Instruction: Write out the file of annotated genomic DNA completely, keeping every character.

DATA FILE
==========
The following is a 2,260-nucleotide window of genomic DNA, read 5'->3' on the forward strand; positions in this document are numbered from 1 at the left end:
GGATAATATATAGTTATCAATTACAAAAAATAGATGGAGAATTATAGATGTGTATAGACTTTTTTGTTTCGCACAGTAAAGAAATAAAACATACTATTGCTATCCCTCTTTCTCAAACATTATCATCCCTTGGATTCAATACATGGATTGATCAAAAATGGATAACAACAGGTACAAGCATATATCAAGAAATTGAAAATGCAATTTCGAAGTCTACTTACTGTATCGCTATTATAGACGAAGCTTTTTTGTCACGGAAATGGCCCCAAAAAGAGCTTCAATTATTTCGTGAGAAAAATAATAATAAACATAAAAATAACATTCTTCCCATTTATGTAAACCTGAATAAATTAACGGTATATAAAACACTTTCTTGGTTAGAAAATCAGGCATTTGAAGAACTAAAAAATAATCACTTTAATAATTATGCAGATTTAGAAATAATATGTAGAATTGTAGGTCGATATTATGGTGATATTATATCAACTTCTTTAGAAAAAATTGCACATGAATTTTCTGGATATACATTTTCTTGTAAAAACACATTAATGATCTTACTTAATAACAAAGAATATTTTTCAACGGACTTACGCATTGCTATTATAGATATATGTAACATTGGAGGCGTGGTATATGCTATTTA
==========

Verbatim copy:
The following is a 2,260-nucleotide window of genomic DNA, read 5'->3' on the forward strand; positions in this document are numbered from 1 at the left end:
GGATAATATATAGTTATCAATTACAAAAAATAGATGGAGAATTATAGATGTGTATAGACTTTTTTGTTTCGCACAGTAAAGAAATAAAACATACTATTGCTATCCCTCTTTCTCAAACATTATCATCCCTTGGATTCAATACATGGATTGATCAAAAATGGATAACAACAGGTACAAGCATATATCAAGAAATTGAAAATGCAATTTCGAAGTCTACTTACTGTATCGCTATTATAGACGAAGCTTTTTTGTCACGGAAATGGCCCCAAAAAGAGCTTCAATTATTTCGTGAGAAAAATAATAATAAACATAAAAATAACATTCTTCCCATTTATGTAAACCTGAATAAATTAACGGTATATAAAACACTTTCTTGGTTAGAAAATCAGGCATTTGAAGAACTAAAAAATAATCACTTTAATAATTATGCAGATTTAGAAATAATATGTAGAATTGTAGGTCGATATTATGGTGATATTATATCAACTTCTTTAGAAAAAATTGCACATGAATTTTCTGGATATACATTTTCTTGTAAAAACACATTAATGATCTTACTTAATAACAAAGAATATTTTTCAACGGACTTACGCATTGCTATTATAGATATATGTAACATTGGAGGCGTGGTATATGCTATTTA